The very first single of Rock N Roll Legend Jerry Lee! Original Version from SUN Singel.
Jerry Lee Lewis - Vocal and Piano
Roland Janes - Guitar off-mic on "Grazy Arms".
James M. Van Eaton - Drums
Billy Riley - Guitar last note on "Crazy Arms"
In 1956 Ray Prize had a number one country hit and million-seller with "Crazy Arms" (Columbia 21510) produced by Don Law. The song, which was written by Ralph Mooney and Chuck Seals, peaked at number 27 on the Top 100 chart. Mooney wrote "Crazy Arms" after his wife temporarily left him because of his drinking. In 1963 Marion Worth had a number 18 country hit with his rendition (Columbia 42703). On this track Elvis and Jerry Lee Lewis sang a few lines of "Crazy Arms" during this Million Dollar Quartet session on December 4, 1956. Just three days earlier, Sun Records released "Crazy Arms" as Lewis's first record (SUN 259).
"Crazy Arms" must have sounded decades old the moment it was released, for Ray Price spends the whole record on the edge of a pure Jimmie Rodgers yodel and the fiddles and steel guitar belong to another era, one in which Elvis and Little Richard are barely conceivable, much less standing at center stage. On the other hand, the concept of the pop star as a person on the edge of insanity has some of its most important roots in just this kind of country record, in which the singer confesses - and genuinely seems to feel - that his behaviour is a form of madness, that he has little or no control over what his body is going to do even though his mind (or at least, his conscious moral sense) urges him in a more godly (or at least sensible) direction. You tell me the difference in attitude between that posture and many random heavy metal band's.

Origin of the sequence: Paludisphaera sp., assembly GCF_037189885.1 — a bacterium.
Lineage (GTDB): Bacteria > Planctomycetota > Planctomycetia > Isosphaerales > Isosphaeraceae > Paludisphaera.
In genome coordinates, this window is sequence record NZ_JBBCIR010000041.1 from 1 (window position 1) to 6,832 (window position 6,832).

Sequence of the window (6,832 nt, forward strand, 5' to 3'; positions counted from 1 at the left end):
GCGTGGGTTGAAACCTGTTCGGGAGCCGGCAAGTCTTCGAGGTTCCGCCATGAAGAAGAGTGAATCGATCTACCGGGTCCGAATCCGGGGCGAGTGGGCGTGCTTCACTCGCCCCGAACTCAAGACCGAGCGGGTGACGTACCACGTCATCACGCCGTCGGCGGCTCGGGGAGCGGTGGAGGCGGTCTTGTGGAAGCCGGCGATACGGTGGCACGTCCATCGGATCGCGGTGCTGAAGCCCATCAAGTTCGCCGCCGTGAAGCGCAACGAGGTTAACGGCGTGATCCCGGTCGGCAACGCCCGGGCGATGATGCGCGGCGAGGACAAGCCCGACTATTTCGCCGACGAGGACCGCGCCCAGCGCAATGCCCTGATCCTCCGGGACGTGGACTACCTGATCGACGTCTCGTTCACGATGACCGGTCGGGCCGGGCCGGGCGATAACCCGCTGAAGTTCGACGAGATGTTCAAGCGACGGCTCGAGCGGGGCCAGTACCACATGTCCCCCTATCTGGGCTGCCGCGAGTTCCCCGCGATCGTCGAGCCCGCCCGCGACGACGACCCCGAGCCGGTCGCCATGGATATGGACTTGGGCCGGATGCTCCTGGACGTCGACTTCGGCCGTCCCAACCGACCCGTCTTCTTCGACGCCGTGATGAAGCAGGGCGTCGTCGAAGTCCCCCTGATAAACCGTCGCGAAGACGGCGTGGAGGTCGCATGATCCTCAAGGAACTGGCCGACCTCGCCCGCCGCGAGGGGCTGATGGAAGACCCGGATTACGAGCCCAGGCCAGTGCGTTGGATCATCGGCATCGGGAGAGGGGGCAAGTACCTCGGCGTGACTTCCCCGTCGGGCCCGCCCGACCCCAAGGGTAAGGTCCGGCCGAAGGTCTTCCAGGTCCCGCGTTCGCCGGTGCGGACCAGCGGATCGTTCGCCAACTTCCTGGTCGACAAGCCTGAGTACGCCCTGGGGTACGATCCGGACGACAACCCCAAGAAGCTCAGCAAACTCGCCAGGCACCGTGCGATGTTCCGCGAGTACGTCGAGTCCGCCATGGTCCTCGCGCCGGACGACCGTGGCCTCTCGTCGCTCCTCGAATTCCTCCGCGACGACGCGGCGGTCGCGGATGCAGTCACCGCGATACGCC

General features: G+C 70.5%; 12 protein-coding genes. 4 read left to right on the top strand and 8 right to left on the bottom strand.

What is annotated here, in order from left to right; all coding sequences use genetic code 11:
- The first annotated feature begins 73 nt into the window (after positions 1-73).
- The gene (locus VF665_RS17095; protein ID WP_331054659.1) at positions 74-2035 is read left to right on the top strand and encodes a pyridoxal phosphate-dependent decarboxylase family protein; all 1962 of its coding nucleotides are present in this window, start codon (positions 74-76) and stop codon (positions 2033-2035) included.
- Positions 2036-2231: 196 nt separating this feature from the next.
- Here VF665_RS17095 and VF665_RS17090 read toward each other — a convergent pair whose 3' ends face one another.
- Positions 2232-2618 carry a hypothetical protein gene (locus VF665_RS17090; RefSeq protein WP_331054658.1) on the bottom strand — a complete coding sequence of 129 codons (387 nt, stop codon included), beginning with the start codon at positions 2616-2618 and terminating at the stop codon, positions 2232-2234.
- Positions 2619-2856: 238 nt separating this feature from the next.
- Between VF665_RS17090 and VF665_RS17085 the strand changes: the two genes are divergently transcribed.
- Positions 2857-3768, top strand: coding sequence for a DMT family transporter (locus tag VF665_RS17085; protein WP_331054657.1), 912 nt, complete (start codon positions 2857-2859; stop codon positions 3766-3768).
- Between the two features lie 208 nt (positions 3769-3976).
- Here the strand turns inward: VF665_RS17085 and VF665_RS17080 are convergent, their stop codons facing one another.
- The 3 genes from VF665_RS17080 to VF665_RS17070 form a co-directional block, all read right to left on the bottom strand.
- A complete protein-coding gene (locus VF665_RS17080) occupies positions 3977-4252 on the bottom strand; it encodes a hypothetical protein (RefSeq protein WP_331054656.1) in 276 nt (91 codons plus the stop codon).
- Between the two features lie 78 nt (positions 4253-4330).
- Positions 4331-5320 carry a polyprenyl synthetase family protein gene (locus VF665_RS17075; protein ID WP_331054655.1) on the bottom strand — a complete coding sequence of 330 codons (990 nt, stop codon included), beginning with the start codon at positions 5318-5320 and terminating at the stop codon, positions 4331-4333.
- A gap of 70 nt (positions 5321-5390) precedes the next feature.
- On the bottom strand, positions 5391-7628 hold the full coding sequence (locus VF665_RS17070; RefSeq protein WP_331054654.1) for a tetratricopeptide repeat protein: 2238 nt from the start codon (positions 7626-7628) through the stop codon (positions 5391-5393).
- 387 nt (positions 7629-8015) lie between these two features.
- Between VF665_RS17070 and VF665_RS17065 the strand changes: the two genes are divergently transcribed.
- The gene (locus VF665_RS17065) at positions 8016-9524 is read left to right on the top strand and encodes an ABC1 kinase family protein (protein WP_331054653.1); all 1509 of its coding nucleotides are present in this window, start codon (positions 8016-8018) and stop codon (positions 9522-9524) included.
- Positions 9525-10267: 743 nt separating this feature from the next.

It didn't take long for Jerry Lee and teenage drummer Jimmy Van Eaton is forge a musical alliance. They had it here, the first time they met and recorded. Exactly which titles were recorded and in what sequence is a matter of conjecture at this point. One thing we can be sure of is that by the time they reached ''Crazy Arms'', which became Jerry Lee's first Sun release, they were soaring together. There was nobody there to fill in the blanks: no bass, no guitar, no strings, no voices. Just Jerry and Jimmy, whose combined ages at this point didn't total 40 years.
Van Eaton is doing so much more than keeping time, it's almost comic. He's kicking and prodding, and providing drum rolls and counter-rhythm. It's like having Jerry Lee accompanied by a marching band. When Jerry launches into his 16-bar piano solo, J.M. follows suit and begins to solo on his drums. Much of what Van Eaton does here he would continue to do for the next seven years in the Sun studio, but never so much of it in such a compressed time and place. ''Crazy Arms'' runs under three minutes (2:45, to be exact) and there's enough drumming to fill a dozen records. The amazing this is neither of these young men knew exactly what they were doing. They were ''feeling each other out'' musically, taking risks, seeing if the other would follow.